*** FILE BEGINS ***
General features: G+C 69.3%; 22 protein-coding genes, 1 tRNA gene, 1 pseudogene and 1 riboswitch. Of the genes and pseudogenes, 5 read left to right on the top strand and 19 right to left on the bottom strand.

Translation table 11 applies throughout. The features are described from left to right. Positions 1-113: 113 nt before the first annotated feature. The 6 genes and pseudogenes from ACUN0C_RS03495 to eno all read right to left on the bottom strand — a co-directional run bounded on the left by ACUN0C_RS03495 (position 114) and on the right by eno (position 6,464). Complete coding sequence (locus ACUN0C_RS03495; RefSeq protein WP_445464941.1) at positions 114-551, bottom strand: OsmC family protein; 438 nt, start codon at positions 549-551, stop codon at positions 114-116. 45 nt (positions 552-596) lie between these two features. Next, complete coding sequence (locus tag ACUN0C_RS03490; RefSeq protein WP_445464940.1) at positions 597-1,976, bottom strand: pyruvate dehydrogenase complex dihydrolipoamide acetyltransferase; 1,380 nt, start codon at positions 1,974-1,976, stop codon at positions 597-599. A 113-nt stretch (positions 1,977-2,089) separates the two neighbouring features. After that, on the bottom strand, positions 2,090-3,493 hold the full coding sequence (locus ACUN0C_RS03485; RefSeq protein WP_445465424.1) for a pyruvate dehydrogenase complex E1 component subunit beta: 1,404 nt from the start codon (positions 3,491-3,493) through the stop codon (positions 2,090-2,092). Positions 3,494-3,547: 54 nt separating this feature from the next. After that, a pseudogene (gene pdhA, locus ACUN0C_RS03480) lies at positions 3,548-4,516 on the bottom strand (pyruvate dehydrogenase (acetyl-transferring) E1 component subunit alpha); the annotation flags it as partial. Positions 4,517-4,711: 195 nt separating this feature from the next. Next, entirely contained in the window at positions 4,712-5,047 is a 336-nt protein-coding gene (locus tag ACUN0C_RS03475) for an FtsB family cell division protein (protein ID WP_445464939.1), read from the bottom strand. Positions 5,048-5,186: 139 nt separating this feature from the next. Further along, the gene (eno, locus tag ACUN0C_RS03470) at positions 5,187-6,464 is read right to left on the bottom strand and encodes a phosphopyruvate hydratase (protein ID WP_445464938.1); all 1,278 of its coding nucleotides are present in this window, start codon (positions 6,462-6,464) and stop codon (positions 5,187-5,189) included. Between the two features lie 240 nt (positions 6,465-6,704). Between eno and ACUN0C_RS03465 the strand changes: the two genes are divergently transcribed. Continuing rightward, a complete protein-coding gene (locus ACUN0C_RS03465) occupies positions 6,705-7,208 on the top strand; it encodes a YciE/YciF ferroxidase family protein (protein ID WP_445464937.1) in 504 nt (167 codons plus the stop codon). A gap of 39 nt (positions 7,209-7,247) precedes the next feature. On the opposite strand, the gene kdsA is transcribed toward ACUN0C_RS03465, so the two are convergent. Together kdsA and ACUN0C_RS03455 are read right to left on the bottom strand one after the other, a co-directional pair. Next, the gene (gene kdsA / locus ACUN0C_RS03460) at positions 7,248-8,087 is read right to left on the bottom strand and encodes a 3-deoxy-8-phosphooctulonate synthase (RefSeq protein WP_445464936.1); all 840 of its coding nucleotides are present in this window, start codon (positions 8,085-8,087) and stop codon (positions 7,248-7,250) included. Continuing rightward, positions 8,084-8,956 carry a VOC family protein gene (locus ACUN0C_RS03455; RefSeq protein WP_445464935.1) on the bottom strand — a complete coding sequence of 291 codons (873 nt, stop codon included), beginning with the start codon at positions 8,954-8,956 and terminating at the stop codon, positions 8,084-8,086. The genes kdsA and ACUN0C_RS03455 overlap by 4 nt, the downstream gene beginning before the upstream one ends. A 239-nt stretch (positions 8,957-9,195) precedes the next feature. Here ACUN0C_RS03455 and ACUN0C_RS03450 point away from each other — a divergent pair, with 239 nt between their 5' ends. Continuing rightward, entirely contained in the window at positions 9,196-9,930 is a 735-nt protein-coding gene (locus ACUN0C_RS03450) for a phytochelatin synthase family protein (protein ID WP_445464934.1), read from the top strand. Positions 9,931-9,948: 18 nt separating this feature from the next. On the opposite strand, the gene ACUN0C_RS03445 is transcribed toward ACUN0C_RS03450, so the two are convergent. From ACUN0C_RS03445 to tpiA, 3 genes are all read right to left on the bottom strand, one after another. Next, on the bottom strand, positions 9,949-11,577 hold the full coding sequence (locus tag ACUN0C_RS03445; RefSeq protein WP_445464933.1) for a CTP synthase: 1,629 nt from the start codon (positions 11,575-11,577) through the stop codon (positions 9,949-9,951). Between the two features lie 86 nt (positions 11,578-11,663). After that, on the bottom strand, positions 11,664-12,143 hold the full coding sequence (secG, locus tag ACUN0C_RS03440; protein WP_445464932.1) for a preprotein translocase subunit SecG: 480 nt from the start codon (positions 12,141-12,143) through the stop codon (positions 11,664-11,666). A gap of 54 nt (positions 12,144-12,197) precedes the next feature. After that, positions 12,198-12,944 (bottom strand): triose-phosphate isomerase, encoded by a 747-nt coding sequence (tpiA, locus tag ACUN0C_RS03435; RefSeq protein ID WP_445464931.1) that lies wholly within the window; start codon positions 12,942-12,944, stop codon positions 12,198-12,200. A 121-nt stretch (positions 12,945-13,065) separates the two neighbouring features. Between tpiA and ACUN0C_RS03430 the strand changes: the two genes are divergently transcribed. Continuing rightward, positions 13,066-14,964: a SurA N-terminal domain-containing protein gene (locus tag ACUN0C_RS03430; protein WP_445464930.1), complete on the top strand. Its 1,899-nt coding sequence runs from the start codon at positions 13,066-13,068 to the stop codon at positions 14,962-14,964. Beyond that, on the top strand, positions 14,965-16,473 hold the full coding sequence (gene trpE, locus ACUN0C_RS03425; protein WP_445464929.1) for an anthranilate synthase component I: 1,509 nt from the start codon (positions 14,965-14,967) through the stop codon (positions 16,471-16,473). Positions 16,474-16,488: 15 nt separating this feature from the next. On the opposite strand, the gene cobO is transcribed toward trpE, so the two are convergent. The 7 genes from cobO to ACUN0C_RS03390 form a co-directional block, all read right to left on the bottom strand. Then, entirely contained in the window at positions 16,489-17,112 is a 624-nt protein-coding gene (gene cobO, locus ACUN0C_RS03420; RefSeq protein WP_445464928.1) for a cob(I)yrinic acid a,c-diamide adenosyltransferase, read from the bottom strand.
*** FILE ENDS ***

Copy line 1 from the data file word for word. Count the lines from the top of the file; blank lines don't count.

General features: G+C 69.3%; 22 protein-coding genes, 1 tRNA gene, 1 pseudogene and 1 riboswitch. Of the genes and pseudogenes, 5 read left to right on the top strand and 19 right to left on the bottom strand.